Russia and China may have surprised few when they vetoed a draft UN resolution on February 4 condemning the Syrian regime’s nearly yearlong crackdown against anti-government protesters.
But they angered many. U.S. Secretary of State Hillary Clinton called the move a “travesty.” UN Secretary-General Ban Ki-moon warned of “disastrous” consequences for the Syrian people.
And Nabil Elaraby, the head of the Arab League — which, together with the West, had backed the resolution calling for the removal of Syrian leader Bashar al-Assad — suggested there was no excuse for any country to exercise its veto rights when basic human rights were at stake.
As the violence continues unabated in Syria, where an army bombardment of the city of Homs is now in its seventh straight day, Arab activists have called for a boycott of Chinese and Russian goods.
The initiative began in Syria, where the country’s Muslim Brotherhood issued a communique saying that any Arab citizen who used a Russian or Chinese product was “dipping his hand in the blood of the Syrian people.”
Since then, the call has spread throughout the Arab world, with journalists and online activists in Jordan, Saudi Arabia, and elsewhere urging a one-day boycott of all Russian and Chinese goods on February 12, with the possibility of more protracted boycotts in the future.
Numerous Facebook campaigns have been created in support of the boycott.
The Union of Arab Intellectuals used its Facebook page to declare “a total cultural and economic war on the Russian bear and the Chinese dragon.”
The largest page, “Campaign to Boycott Chinese and Russian Goods,” currently has more than 6,500 supporters and offers links to videos, such as one showing Syrian children throwing Chinese-made dolls and toys into a blazing fire.
But the call for a China-Russia boycott is a decidedly unbalanced proposition.
With the global saturation of affordable Chinese products — from plastic toys to T-shirts to mobile phones — the notion of an absolute boycott is difficult to imagine nearly anywhere, not least in the Arab world, which has almost $200 billion in trade with China annually.
Moreover, the energy-rich Arab countries provide more than one-third of China’s oil needs, as well as supplying petrochemical products and fertilizers to China’s fast-growing economy. It’s a relationship that few Arab rulers may be willing to risk for the sake of a political gesture.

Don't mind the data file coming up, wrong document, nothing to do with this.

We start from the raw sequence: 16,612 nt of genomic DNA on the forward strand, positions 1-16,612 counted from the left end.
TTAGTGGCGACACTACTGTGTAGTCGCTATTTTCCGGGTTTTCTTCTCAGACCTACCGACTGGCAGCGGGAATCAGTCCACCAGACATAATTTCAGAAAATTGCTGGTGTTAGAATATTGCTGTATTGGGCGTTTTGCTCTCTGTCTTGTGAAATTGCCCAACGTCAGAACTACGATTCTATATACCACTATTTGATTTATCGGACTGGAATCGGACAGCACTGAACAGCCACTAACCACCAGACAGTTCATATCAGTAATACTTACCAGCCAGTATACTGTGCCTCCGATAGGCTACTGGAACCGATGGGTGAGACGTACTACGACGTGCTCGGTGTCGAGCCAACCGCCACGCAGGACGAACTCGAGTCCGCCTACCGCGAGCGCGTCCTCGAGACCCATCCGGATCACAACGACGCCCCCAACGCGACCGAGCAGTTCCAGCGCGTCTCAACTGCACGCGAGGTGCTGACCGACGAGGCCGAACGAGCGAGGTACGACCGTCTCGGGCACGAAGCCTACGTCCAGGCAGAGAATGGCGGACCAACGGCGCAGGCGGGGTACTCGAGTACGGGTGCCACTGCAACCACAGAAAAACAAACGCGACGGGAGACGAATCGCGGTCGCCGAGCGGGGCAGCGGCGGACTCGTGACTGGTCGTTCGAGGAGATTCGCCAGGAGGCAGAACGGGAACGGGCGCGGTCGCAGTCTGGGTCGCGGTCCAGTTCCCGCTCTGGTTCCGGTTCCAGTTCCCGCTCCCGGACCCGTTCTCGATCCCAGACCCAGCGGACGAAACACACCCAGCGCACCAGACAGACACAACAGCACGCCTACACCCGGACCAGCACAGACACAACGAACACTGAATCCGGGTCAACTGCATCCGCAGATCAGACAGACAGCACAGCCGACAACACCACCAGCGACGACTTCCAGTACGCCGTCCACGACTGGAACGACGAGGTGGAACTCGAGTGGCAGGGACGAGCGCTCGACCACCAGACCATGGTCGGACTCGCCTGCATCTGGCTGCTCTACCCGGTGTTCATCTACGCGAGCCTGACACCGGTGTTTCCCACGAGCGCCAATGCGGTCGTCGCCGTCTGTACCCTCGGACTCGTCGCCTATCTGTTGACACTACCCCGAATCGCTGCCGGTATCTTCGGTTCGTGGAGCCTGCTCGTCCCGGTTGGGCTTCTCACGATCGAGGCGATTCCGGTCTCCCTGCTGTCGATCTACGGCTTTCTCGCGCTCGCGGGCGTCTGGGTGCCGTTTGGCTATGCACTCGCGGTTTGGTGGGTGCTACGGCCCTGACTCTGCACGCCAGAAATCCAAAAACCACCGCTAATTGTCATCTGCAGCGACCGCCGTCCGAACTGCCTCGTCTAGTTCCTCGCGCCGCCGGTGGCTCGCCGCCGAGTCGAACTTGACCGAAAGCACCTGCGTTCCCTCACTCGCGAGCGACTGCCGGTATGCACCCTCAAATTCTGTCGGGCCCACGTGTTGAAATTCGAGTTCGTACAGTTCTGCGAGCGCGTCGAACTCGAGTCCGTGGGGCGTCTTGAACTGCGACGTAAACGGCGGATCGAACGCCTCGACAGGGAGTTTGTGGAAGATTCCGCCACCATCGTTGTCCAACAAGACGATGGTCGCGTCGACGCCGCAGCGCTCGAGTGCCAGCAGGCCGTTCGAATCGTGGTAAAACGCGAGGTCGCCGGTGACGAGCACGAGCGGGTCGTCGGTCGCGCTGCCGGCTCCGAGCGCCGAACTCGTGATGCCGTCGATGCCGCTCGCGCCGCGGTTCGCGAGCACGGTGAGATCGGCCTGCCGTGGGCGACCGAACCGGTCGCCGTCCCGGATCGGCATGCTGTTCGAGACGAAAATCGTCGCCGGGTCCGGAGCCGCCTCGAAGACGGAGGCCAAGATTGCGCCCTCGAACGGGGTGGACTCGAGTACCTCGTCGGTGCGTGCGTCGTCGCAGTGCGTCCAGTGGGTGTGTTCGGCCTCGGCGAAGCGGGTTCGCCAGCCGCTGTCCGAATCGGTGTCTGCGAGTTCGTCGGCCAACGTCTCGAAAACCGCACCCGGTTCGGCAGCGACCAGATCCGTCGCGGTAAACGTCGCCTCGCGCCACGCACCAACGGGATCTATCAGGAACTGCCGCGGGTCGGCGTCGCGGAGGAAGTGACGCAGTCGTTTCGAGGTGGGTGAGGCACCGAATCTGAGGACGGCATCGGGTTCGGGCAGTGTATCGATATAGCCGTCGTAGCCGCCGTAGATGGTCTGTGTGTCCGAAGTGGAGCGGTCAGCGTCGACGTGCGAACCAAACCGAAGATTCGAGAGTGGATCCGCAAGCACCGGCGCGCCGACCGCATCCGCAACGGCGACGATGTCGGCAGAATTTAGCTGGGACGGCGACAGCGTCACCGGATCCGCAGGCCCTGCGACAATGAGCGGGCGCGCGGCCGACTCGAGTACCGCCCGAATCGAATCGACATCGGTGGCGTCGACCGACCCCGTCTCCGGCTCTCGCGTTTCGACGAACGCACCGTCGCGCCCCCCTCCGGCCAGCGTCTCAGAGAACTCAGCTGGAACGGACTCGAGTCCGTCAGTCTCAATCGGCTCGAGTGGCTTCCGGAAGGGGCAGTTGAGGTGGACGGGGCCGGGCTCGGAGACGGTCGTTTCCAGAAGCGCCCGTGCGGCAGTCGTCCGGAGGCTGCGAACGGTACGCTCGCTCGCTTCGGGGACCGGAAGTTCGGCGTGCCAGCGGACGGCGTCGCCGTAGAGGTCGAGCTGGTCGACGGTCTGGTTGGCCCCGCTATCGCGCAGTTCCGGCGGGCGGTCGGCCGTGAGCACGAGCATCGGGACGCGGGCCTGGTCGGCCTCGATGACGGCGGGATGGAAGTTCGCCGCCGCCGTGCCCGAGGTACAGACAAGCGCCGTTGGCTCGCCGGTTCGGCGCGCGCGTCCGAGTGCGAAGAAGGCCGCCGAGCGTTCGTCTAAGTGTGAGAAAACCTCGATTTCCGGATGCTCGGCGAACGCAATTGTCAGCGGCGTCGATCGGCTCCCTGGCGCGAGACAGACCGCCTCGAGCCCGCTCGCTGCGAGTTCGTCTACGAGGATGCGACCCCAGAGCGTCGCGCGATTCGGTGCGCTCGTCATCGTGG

Russia, by contrast, has comparatively less to offer. With neither side in need of energy imports, trade between Russia and the Arab world is estimated at just $8 billion to $12 billion a year.
The notion of a Russian boycott has sparked some tongue-in-cheek musings about ordinary Arabs giving up vodka, fur hats, and tinned sprats for the day.
But in fact, the largest Russian import to the region is weapons. The country’s arms-export firm, Rosoboroneksport, last year signed weapons-supply contracts with Arab countries worth $12 billion.
One of the biggest single customers? Syria, which is spending upward of $5 billion on MiG fighter jets, tanks, air-defense systems, and even diesel submarines and antiship missiles.
Syria has emerged as one of Russia’s most important Middle Eastern clients since UN sanctions ended Russia’s billion-dollar arms sales to Iran and Libya.
Russia has staunchly defended its Syrian sales amid a government crackdown that has left more than 5,000 people dead — leaving many to wonder if a boycott of “Russian goods” might, in fact, be the best way out of the Syrian conflict.
Photo: Syrians in the northwestern town of Kfar Nubul pose with a cartoon depicting Russia’s Vladimir Putin defibrillating Syrian President Bashar al-Assad by using a veto to block a UN resolution against Assad.
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